Coming of Age in Turbulent Times
by William Powell
Pub Date 18 Jun 2019
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The Cookbook: Coming of Age in Turbulent Times William Powell wrote The Anarchist Cookbook in 1969 at the age of nineteen. It included everything from making bombs to brewing LSD in the bathroom. On publication, it was hailed variously as “outrageous,” “extremely dangerous,” “communist,” and “the most irresponsible publishing venture in American history.” It also became an overnight bestseller.
Powell’s memoir chronicles the atmosphere of the 1960’s counterculture—the Civil Rights Movement was at its height and the federal government was engaged in a brutal and entirely unnecessary war in Southeast Asia. The zeitgeist was radicalization, the watchword was revolution, and Powell left an enduring record of his thoughts and anger in the shape of The Anarchist Cookbook.
The Cookbook: Coming of Age in Turbulent Times portrays Powell’s rebellious adolescence, political radicalization, the publication of the book, the firestorm of controversy that followed, and how it shadowed his entire life. He explores his feelings and the lessons learned, and how he went on to help hundreds of children all over the world in education.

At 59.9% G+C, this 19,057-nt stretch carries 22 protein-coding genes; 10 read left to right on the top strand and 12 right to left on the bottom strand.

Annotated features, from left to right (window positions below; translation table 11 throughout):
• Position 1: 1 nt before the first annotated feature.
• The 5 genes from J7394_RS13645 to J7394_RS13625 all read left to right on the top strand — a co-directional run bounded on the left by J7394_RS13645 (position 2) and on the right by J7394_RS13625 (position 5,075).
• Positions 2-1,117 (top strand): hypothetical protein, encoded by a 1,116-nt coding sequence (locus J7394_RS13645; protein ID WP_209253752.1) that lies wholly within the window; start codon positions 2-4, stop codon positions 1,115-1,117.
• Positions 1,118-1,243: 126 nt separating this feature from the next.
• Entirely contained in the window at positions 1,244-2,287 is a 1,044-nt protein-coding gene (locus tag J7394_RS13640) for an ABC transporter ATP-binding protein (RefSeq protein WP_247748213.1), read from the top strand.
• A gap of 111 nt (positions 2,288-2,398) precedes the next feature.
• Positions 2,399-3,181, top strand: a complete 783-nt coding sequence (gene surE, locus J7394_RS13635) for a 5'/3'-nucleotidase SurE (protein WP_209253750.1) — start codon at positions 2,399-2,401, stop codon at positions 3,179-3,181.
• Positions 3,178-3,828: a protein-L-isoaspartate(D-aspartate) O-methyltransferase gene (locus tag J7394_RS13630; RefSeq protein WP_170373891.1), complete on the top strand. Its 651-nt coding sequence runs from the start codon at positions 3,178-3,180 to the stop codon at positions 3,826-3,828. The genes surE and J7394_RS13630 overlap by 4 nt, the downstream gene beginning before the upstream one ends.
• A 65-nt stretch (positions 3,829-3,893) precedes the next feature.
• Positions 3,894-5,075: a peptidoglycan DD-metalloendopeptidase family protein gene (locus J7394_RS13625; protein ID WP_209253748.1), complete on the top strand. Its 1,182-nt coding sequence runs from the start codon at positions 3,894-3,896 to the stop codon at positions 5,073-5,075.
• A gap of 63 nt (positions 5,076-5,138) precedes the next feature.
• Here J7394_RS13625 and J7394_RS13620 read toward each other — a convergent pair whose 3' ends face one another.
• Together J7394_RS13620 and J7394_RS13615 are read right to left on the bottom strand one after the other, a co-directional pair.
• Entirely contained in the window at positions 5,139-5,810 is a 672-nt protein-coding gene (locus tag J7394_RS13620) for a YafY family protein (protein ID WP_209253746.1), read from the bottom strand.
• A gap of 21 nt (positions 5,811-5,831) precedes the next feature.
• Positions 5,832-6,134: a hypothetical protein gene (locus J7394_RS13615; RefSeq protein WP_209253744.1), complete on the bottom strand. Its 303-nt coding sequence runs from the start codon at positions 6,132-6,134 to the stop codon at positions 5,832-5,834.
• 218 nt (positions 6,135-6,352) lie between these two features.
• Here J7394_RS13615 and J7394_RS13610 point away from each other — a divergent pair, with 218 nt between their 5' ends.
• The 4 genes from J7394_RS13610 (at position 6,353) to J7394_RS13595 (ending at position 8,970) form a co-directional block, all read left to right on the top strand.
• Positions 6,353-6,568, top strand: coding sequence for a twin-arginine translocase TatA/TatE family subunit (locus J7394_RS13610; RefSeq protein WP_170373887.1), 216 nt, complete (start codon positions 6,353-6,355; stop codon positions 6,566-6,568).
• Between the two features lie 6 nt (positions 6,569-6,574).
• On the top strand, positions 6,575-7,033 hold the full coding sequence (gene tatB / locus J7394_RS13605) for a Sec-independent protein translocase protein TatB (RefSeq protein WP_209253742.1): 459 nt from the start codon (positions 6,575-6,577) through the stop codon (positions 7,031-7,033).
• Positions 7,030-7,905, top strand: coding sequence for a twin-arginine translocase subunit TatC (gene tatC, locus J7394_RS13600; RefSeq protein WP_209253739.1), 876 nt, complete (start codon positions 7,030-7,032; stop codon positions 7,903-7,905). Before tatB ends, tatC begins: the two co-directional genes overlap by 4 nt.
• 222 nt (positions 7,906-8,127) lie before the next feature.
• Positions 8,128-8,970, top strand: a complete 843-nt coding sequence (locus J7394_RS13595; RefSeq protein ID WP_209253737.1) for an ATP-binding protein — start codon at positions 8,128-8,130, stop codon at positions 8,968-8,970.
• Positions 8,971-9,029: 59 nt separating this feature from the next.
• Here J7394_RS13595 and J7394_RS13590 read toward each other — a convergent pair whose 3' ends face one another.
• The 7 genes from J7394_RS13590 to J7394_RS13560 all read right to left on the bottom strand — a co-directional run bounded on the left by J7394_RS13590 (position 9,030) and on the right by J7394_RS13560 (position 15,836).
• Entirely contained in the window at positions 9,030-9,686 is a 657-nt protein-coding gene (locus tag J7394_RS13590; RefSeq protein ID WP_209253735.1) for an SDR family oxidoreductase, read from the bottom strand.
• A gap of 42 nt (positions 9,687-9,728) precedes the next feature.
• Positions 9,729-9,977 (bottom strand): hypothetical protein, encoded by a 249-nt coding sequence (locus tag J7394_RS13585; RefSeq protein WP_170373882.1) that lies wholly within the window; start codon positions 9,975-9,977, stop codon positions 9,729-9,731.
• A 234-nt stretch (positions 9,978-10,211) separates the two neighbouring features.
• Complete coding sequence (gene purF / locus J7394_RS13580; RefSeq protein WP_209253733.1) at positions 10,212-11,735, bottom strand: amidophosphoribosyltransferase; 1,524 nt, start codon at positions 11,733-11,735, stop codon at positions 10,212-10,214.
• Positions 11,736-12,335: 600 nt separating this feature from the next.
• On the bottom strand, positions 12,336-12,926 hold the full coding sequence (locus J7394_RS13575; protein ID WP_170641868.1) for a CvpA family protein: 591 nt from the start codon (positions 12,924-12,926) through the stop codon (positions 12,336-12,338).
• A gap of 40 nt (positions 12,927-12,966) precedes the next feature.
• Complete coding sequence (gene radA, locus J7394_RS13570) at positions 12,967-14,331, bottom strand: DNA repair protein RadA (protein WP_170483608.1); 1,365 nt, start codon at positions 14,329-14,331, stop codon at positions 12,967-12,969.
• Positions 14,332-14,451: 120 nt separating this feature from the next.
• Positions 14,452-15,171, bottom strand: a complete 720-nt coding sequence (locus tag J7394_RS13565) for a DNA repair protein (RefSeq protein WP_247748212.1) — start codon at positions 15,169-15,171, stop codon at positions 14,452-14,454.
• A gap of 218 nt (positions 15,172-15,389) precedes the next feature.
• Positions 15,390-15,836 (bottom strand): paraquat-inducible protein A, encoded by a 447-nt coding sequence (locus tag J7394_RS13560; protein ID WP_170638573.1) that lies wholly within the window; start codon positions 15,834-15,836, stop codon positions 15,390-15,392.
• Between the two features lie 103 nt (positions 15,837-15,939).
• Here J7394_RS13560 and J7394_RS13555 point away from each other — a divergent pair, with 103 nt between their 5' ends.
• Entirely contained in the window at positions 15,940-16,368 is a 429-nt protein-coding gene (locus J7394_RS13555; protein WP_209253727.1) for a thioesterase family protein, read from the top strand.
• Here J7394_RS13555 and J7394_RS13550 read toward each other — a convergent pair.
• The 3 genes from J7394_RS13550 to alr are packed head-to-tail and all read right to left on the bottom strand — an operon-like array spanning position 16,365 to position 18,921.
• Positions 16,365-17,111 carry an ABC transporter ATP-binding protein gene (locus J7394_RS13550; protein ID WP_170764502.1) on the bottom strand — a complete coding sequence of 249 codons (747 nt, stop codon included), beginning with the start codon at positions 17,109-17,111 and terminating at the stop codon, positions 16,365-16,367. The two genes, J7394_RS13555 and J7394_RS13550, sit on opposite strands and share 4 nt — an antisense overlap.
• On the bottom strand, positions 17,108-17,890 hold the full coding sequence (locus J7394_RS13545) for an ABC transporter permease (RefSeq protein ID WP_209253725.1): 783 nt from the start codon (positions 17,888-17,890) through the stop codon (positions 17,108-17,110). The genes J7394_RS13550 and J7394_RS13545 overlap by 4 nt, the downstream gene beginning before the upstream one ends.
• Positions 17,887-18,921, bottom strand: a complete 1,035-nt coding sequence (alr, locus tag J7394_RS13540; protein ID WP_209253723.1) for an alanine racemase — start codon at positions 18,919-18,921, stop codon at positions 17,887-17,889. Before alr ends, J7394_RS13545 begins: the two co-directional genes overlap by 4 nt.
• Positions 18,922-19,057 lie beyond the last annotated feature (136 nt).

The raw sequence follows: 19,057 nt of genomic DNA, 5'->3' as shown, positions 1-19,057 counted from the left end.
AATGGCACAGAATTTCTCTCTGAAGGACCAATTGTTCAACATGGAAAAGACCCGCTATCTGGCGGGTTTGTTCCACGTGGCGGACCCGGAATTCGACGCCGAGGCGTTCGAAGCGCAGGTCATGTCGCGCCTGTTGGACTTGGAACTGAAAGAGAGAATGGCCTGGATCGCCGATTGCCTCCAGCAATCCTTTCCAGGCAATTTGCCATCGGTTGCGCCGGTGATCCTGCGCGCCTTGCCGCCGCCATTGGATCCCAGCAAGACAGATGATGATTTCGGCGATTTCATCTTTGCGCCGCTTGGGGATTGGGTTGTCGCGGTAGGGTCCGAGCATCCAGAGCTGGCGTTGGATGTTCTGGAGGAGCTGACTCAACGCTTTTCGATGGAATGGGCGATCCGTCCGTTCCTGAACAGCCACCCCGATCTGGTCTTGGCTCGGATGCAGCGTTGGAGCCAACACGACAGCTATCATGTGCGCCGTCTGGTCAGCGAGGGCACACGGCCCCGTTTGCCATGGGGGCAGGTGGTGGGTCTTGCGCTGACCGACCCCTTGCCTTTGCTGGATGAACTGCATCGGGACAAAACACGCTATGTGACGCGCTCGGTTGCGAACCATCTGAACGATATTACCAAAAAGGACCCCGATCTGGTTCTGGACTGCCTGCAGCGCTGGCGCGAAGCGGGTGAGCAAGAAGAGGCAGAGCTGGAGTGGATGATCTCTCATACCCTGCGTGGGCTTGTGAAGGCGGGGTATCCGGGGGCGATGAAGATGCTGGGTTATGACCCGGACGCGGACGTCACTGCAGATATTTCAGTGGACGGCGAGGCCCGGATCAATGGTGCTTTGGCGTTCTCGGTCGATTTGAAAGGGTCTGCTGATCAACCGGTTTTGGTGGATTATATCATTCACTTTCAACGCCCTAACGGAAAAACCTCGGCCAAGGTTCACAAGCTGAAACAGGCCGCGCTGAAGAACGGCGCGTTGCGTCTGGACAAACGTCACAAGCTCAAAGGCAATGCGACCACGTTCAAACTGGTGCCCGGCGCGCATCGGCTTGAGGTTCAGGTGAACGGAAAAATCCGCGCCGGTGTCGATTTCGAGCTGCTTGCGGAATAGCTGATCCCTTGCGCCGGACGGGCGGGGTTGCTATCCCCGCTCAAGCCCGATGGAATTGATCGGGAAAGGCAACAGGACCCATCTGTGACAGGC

"An astute posthumous memoir from Powell (Becoming an Emotionally Intelligent Teacher) centers around the book for which he is most famous—The Anarchist Cookbook. A 19-year-old Powell wrote the book, “a collection of how-to recipes for a variety of illegal activities—from growing pot plants on your windowsill to making homemade bombs in the bathroom,” in 1969. To set the Cookbook in the “earlier age both in terms of the cultural context out of which it came, and in terms of the development of its author,” Powell details his upbringing on Long Island, N.Y.; his “alienated, angry” adolescence spent protesting the Vietnam War; and living in the “tremendously exciting, turbulent” political culture of New York City’s Lower East Side. Powell explains that shortly after the book’s publication he began to ponder whether “violence [was] a desirable or effective means to constructive social change.” Powell admits, “I regret writing the book,” and he went on to become an educator of children with emotional and learning needs throughout the world, until his death in 2016. Powell’s thoughtful memoir serves as a fascinating look at 1960s counterculture."